Although Washougal’s population has incresed by less than 20 percent over the past decade, the city’s police department has experienced triple the number of calls for service.
A recently released, annual report of Washougal Police Department (WPD)’s calls for service shows 12,913 calls in 2017 versus 4,188 calls for service in 2008.
The most recent report shows increases in reported assaults (70 in 2008 increasing to 123 in 2017), burglaries (51 to 80), prowlers (17 to 147), robberies (1 to 6) and thefts (125 to 230).
In 2008, there were nine WPD calls involving sex crimes. In 2017, there were 44 sex crimes reported in Washougal, including one rape that had just occurred, 15 cold cases involving a rape, five incidents of exposure and 23 listed as “other” in the WPD’s call statistics.
WPD Commander Allen Cook said there are dozens of sex crimes listed in the Revised Code of Washington. The sub-category of “other” would apply to any of those crimes, including child molestation.
The number of traffic stops has been consistent over the past decade. Twenty-one percent of the total WPD calls for service in 2017 and 2008 involved traffic stops. There were 2,091 traffic stops last year and 905 traffic stops 10 years ago.
In 2008, 101 of the police’s calls were listed as “other” in the traffic category, compared to 175 in 2017.
“They fall into types of parking complaints, signs or signals that aren’t working, blocking vehicles and so forth,” Elizabeth Kalik, an IT technician with CRESA, said.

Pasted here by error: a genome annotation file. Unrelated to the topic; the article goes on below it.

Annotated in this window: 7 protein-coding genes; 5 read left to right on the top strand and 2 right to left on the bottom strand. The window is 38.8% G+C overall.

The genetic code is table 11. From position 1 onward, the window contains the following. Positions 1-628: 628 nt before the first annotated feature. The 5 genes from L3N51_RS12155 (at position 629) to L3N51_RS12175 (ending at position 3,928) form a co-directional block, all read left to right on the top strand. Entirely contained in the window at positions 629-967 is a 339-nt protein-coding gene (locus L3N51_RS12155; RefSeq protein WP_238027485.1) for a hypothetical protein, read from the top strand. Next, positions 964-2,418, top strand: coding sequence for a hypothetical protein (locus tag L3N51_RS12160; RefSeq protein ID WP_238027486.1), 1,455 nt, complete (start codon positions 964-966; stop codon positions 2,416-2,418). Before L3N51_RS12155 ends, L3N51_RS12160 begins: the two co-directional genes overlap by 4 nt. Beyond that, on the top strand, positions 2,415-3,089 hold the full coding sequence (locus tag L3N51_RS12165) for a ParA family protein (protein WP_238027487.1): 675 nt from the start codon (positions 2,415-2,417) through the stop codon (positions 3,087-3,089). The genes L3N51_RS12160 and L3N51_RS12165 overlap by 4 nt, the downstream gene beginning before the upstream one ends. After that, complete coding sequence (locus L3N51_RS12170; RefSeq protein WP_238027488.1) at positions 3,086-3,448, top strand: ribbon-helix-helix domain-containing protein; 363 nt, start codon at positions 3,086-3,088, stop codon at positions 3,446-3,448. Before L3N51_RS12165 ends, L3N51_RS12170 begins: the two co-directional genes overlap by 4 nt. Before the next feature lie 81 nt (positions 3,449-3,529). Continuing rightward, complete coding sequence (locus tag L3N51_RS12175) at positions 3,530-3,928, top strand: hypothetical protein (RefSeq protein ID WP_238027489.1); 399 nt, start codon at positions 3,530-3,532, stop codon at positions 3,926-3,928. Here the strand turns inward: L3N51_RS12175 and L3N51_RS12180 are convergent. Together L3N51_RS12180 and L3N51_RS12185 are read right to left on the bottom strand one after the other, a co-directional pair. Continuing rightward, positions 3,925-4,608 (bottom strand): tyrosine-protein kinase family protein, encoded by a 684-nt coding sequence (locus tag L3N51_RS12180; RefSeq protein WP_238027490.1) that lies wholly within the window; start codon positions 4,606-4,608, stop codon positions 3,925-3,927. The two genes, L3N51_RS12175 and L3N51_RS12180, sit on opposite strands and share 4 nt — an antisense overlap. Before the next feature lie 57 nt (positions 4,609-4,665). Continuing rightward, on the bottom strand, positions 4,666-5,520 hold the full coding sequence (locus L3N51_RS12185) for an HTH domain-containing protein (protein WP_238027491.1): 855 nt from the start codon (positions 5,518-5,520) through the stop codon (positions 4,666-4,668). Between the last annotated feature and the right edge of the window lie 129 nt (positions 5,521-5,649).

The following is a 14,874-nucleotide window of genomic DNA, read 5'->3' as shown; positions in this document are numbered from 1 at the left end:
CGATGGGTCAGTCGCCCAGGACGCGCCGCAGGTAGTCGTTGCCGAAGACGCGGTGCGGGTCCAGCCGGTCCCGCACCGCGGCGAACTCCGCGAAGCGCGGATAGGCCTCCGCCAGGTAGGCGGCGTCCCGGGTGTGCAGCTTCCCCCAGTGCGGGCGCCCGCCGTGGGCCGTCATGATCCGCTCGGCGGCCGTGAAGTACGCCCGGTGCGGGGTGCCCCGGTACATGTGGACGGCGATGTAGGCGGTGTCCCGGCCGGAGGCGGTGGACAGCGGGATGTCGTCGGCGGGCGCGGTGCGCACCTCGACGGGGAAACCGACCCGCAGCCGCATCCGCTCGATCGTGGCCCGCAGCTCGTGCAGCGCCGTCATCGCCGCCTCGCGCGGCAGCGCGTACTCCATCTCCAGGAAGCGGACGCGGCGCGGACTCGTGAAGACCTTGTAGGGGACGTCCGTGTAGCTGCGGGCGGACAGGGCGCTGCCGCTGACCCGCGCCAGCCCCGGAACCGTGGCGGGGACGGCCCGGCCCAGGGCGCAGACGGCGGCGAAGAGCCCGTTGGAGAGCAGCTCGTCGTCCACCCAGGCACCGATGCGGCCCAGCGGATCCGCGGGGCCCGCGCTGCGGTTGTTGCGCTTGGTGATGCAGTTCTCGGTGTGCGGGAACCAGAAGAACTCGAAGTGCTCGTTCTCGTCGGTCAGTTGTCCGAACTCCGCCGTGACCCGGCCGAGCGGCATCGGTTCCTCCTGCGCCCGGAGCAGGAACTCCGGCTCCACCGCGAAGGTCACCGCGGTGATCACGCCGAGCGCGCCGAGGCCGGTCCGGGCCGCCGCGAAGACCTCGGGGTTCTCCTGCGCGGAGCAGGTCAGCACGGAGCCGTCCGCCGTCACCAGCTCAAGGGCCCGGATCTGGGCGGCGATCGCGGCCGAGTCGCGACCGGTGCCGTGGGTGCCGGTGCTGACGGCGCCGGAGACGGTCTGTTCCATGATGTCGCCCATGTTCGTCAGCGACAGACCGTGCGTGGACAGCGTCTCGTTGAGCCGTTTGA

In 2017, there were fewer police calls for service involving drunk drivers, 96, compared to 117 in 2008, while there was a sharp increase in the number of vice calls for service involving narcotics or liquor — 97 in 2017 versus 17 in 2008.
Staff levels have remained at similar levels. WPD had 20 officers in 2008 and is authorized to have 21 sworn officers now. There are currently 19, including Cook, Chief Ron Mitchell and new officer Jordan Lange.
Lange, a 2015 Camas High School graduate, will attend the Basic Law Enforcement Academy, in Spokane, for four months, starting next week.
She earned college credits in the subjects of criminal justice and the Department of Homeland Security while attending Cascadia Technical Academy, in Vancouver.
Lange participated in the Clark County Sheriff’s Office Explorers program for four years and was promoted from corporal to sergeant and lieutenant. Her involvement in that program included providing more than 2,000 hours of community service and going on more than 70 ride-alongs with 12 different law enforcement agencies in Washington.
Lange has been involved with Vancouver Police Activities League soccer and football camps for youth for three years.
“I want to positively impact youth and give back to the community,” she said.